73. Defending the metric system and other systems from people who say they aren’t real.

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Finally, a new logo for the National Health Service.

The first page I look at in the local paper is the obituaries. Call it outcome research if you want, it’s a relief not to see any familiar names. Then I look at what’s happening in the world. I note that the deadline is approaching for the library consultation and resolve to send in my idea that they provide noise-cancelling ear protectors.

Then I read about something called Messy Church, which seems to offer a welcome antidote to Puritanism. I wonder whether a Messy Hospital movement might catch on now that MRSA is dying down. And on the very next page there’s an account of a new plan for the NHS which looks very messy indeed. GPs will be hospitals and hospitals will be GPs, and either of them might pop up anywhere, unrestrained by tired old concepts like buildings. There’s apparently an £8 billion deficit, so I can see why buildings won’t be used. The new NHS, like the shops of the future, will be people in white vans. A spokesperson for NHS England states that they’re ‘going to turn the whole thing on its head’.

I skim over the pages that purport to show old photographs of the town. I suspect that someone with an old model Nokia is taking photos of existing buildings and running them through a sepia filter. I’m sure Gregg’s wasn’t there in 1895 for instance. On the next page the local council has taken out an advertising page, assuring us that it is working not just for today, but tomorrow too. And there’s an intriguing little piece about scratch card quizzes ‘being used to help residents select the best services for health needs’. This is the first piece in the paper that leaves me anxious to know more, but there is no further explanation. Just a photograph of the main sign outside the local hospital, underneath which is the caption ‘scratch card’. Hmm.

And then, just as I was getting into enjoying  the gentle rhythm of news about a small town where nothing ever happens, and feeling thankful that I wasn’t living in Sierra Leone or Syria, the bombshell bursts.

Right there on the letters page, in between ‘plant based diet’ and ‘dump the metric system’, is a piece called ‘treatment frustration’ written by a man called Brian Daniels, ‘national spokesperson, citizen’s commission on human rights’.

Brian’s contribution is to assert that mental illnesses do not exist and psychiatrists are not proper doctors. That’s not quite enough to make me choke on my artisan toast. After all, Thomas Szasz was saying the same thing in the sixties and made fame and fortune with his books such as The Myth of Mental Illness. It’s just the worry that someone from the government or civil service might read today’s paper and experience a lightbulb moment. If mental illness doesn’t exist, and there’s a £8 billion deficit, how much are we wasting on psychiatric services?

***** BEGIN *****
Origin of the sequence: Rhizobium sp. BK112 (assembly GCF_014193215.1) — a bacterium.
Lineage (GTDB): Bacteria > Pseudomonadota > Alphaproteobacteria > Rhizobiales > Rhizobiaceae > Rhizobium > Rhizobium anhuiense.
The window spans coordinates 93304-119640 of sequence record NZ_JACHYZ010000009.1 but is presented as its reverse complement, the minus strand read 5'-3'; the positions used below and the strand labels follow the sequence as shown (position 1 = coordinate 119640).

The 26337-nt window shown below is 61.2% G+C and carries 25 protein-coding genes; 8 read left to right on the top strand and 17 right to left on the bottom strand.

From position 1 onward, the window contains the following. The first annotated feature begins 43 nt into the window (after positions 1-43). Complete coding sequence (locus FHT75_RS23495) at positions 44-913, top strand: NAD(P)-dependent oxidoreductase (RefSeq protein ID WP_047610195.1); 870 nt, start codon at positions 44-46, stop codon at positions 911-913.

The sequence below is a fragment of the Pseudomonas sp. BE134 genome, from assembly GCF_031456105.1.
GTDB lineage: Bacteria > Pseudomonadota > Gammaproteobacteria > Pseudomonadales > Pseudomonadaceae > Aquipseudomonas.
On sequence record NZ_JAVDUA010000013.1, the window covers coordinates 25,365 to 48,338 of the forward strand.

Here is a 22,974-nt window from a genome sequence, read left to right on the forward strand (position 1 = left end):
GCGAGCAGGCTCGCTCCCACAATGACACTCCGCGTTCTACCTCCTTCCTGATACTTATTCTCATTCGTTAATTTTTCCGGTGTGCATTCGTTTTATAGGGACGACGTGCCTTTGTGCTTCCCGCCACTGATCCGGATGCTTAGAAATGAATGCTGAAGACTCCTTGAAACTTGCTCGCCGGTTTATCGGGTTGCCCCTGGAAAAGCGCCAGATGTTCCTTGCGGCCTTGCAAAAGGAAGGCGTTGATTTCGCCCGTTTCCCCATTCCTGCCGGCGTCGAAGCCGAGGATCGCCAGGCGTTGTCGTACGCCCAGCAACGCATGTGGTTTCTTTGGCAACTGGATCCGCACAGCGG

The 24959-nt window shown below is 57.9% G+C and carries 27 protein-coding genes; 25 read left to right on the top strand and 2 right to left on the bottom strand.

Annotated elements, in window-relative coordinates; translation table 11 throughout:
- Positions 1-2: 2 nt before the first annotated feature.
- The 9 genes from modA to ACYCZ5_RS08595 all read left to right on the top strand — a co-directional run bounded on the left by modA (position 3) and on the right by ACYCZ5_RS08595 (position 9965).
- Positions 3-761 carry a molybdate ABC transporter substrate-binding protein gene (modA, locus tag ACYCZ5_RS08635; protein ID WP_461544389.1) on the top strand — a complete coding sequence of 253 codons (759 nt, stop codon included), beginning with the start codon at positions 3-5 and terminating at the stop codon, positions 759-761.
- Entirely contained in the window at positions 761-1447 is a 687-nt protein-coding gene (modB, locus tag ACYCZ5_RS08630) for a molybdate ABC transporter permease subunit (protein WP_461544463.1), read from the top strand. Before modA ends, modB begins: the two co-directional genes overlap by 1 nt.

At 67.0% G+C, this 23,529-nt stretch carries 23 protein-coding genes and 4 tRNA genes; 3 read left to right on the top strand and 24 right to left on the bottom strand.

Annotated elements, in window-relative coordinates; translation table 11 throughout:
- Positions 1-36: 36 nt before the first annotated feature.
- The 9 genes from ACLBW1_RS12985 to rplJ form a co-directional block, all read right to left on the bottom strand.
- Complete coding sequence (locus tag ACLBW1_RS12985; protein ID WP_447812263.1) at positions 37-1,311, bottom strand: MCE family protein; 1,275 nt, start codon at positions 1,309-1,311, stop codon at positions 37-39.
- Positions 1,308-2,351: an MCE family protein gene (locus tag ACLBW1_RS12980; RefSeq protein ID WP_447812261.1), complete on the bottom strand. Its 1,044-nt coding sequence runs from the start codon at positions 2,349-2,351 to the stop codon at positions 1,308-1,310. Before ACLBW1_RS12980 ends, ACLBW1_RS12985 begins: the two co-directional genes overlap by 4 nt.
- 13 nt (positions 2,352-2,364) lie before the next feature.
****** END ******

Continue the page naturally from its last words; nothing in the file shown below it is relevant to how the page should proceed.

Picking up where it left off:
Normally, the political stance toward mental health is to wheel out Nick Clegg every 3 months and have him state that mental illness should have parity with physical illness and much more needs to be done. This is something we really appreciate. There is no further action beyond the speech you understand, but at least the speech has been given by the deputy prime minister. But we are approaching an election and it’s just possible that Nick Clegg might be replaced and someone like Brian Daniels will gain power.

One of the right wing’s favourite tricks is to hijack a leftist theme and milk it for its unintended consequences. A recent example is the so called Recovery Movement, but further back we have Deinstitutionalisation, Normalisation and other schools of thought that started with the idea of liberalising mental health services. Being in Recovery means you can get on with your life and stop behaving like an ill person. As far as I can see, people are deemed to be ‘in recovery’ when they are still very ill. This suits an overstretched service desperate to get people off the books.

Unfortunately, denying that there is mental illness leads to denying that people should get any mental health treatment.

Brian Daniels probably thinks he’s had a great new idea.The Messy NHS plan is put forward as a great new idea. There’s a big market for Denial.

The scratch card project is apparently an exercise to help people choose an alternative to A and E departments. I wonder what boxes you can choose in case of an acute psychotic episode? Two aspirins and an early night? Pull yourself together? Go straight to Recovery?

Brian Daniels wouldn’t give you any box at all, since he has abolished mental illness. But you won’t get a choice to abolish the metric system.  It’s in a museum in Paris. You can’t pretend its not real.

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A new style health centre, or possibly just a messy church spilling out onto the road?

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2 thoughts on “73. Defending the metric system and other systems from people who say they aren’t real.

  1. Later on I learned that the citizens’s commission was connected with Thomas Szasz himself and linked to the Church of Scientology. The letter from Brian Daniels was I suspect syndicated and appeared in many local papers, as he seems to be based in Birmingham. Not sure why local papers do this.

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